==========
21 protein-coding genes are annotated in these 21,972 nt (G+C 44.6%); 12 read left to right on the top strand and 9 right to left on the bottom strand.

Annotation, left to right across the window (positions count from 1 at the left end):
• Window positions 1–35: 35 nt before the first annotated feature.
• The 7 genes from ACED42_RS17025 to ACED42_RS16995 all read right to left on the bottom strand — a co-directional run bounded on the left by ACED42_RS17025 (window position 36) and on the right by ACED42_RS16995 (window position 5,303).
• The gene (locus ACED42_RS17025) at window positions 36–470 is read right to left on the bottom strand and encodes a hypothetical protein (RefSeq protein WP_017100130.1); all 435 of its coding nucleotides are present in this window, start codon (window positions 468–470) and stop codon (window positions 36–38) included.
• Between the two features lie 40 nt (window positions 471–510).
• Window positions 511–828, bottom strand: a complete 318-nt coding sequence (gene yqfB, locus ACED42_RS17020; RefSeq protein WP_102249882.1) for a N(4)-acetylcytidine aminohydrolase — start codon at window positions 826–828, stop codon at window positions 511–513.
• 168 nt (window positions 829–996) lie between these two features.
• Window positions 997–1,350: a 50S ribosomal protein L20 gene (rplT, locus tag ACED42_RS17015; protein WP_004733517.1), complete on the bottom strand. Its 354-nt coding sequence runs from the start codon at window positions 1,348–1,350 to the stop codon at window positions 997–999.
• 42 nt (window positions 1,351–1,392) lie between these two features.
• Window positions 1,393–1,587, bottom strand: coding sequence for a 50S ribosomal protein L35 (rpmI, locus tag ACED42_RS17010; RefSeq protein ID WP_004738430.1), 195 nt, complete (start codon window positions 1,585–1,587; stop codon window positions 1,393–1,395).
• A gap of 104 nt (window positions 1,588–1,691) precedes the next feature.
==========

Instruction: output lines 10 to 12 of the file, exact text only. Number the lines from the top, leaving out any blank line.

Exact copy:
• 42 nt (window positions 1,351–1,392) lie between these two features.
• Window positions 1,393–1,587, bottom strand: coding sequence for a 50S ribosomal protein L35 (rpmI, locus tag ACED42_RS17010; RefSeq protein ID WP_004738430.1), 195 nt, complete (start codon window positions 1,585–1,587; stop codon window positions 1,393–1,395).
• A gap of 104 nt (window positions 1,588–1,691) precedes the next feature.